If you happen to be a landlord, you will need to be fully aware of your tax responsibilities. On this page, we will reveal all the buy to let tax or taxes that you need to know about... AND how to minimise them!
Yes, rental income needs to be reported on your tax return... But to soften the blow somewhat, many associated expenses are tax deductible. In other words, you can deduct your amount of expenses from the amount of buy to let tax you have to pay.
If you are a cash-basis taxpayer, then you will need to report your rental income on the return for the year you receive it, despite how it was earned. Cash basis taxpayers will need to deduct their expenses when incurred rather than do that when they are paid. In most cases people use the cash method for accounting purposes.
Great question... here's a pretty comprehensive list of what you can consider rental income:
The first buy to let tax you will need to pay if you plan on building a buy-to-let portfolio is stamp duty when you’re making a purchase of a property.
The good news when it comes to stamp duty is that you can claim it back by offsetting it against capital tax liability when you’re selling. Stamp duty was levied before as a percentage of the whole purchase price, but that was changed back in the Autumn Statement of December 2014.
Buyers now work on paying stamp duty progressively instead, based on the purchase and how much over the threshold it actually is. Since then the bands are now set at 0% for £125,000 and up to 12% for those above £1.5million.
Under this system, anyone who buys a home under the price of £937,000 will be paying less or even the same. Those buying will have a chance to pay less in taxes, making this a big win for those who were caught in the tax trap.
You will need to have a complete self-assessment tax return to pay your income tax on any rental income you receive. The money you will need to pay will be mostly determined by income tax banding.
If you happen to be a basic rate taxpayer, then you will need to consider that you will pay 20%, 40% and up to 45% for the higher and additional rate. You can mostly reduce the amount of buy to let tax you will need to pay by working on offsetting so-called allowable expenses.
The big deal is that you can claim for interest on buy-to-let mortgage payments, as they will allow you to make offsetting the mortgage interest against the rental income so you can work on paying the income tax on the gap between both.
You do need to understand that things are changing however, since plans are that from 2017 all of this will be limited to about 20% tax relief and calculations will overall be different. This could dent rental profits so only time will tell once the changes in policy set in.
You can also offset some other things that are considered as allowable expenses. This will include arrangement fees for setting up property loans.
Maintenance costs will also need to be considered, as well as letting agent fees with landlords being able to cover and claim 10% for wear and tear yearly on any finished property.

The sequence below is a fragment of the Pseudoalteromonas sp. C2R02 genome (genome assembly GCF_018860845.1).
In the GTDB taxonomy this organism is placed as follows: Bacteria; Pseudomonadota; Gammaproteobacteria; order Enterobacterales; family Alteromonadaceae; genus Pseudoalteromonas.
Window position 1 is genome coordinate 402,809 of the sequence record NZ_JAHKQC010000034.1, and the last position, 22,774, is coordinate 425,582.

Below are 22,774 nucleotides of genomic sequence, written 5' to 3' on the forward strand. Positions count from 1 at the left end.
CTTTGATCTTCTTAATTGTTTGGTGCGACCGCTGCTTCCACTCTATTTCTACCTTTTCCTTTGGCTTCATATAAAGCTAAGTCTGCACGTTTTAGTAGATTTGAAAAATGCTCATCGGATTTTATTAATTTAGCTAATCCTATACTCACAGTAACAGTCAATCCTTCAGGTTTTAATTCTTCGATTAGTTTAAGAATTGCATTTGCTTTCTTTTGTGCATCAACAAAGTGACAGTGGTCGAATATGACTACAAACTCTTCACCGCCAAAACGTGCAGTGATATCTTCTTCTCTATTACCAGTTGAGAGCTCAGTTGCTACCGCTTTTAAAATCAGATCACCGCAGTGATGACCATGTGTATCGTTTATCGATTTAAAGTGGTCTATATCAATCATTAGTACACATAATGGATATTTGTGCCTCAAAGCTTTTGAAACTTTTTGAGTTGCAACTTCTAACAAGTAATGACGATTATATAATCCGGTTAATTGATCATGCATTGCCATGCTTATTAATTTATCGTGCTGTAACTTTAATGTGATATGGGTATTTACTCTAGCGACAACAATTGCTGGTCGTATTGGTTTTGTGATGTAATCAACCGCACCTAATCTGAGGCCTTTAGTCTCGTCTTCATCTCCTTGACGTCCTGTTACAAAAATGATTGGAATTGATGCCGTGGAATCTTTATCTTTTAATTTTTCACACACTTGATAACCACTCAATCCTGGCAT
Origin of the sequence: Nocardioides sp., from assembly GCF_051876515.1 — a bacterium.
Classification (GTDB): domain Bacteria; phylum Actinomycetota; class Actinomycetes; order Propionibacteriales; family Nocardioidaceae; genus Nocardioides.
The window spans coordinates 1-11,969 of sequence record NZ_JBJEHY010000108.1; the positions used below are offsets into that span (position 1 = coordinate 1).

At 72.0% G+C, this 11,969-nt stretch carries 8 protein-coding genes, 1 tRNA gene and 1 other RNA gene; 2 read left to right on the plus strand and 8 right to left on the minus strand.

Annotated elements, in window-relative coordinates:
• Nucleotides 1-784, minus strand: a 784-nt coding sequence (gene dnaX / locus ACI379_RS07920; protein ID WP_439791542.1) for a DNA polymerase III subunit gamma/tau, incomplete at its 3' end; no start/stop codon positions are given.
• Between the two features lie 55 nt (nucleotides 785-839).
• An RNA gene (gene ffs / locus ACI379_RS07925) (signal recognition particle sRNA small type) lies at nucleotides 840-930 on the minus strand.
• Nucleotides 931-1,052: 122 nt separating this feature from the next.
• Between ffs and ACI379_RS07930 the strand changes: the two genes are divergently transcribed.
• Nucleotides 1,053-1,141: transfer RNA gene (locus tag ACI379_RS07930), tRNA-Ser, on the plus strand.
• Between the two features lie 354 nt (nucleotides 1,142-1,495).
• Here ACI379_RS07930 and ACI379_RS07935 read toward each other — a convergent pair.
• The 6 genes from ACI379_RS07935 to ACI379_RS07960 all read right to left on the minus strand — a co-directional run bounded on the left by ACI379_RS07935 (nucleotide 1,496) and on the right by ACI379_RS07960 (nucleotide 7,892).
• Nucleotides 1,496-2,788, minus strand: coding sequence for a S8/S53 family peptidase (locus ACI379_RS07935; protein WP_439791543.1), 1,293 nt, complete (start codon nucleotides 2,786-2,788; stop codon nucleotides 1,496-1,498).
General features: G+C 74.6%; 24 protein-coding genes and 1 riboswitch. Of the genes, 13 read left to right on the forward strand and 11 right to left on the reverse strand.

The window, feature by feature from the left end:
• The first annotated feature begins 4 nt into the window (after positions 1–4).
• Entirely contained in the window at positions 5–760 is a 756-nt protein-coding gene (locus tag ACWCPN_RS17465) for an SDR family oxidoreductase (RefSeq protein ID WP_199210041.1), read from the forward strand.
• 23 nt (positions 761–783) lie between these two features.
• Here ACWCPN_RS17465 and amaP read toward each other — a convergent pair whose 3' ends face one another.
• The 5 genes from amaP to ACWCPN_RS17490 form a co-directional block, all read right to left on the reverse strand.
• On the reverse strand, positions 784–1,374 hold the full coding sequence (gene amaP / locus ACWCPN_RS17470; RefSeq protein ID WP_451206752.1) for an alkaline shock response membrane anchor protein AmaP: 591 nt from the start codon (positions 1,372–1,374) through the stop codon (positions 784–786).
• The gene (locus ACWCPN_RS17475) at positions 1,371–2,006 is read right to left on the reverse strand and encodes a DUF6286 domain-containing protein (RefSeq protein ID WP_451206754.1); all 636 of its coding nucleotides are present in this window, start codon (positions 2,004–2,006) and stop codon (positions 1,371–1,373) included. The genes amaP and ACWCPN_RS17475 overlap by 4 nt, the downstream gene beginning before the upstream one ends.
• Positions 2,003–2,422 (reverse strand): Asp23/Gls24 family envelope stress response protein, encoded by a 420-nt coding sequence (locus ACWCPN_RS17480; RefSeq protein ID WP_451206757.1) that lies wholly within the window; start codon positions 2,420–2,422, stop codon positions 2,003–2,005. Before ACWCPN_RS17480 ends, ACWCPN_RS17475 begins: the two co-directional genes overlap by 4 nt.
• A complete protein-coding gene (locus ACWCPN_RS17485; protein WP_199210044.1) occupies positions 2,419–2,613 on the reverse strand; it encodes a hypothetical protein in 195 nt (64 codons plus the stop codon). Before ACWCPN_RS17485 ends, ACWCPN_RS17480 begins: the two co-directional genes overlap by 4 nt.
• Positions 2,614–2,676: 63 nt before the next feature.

This will however change in April 2016 when the wear and tear allowance will be scrapped and landlords will only receive tax relief on expenditure that they actually make.
You can also claim for contents insurance and buildings, council tax as well as utility bills if your tenant has failed paying them. You should check with an accountant just in case if you’re not sure what to claim for.
When you need to sell your buy-to-let property, there will be the capital gains tax you need to pay on any of your profits. This type of buy to let tax will kick in when you sell your property at a profit of more than the usual annual allowance.
This can also be combined with the one for civil partners and married couples. It applies to any and all properties that are not your main home, something that is known as Principal Private Residence. This is something that gets a special exemption.
This tax has been levied at 18-28% depending on whether you’re talking about basic rate or even higher rate taxpayers. This means that the majority of landlords will be making good profits with a 28% rate.
If you have a single property and this is actually considered you’re your only property and principle home, then you will not have to pay this buy to let tax. The taxman will also need evidence that you are indeed living in that place. Civil partners and married couples are allowed to have only one Principal Private Property.
When you pass away your buy to let portfolio will also form part of the estate. This will also mean that whoever inherits the portfolio itself will have a tax charge of about 40% of the total estate if it exceeds £325,000 for singles or £650,000 for married couples.
There are ways you can reduce this inheritance task by making gifts to your relatives and putting some of the estate in trust. This will be more complex, as you will have to handle things rather differently than you do with funds, shares or cash.
Check back soon for more buy to let tax articles!
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This article "Buy to Let Tax", granted by Ella A. on behalf of: http://removalcompaniestwickenham.co.uk/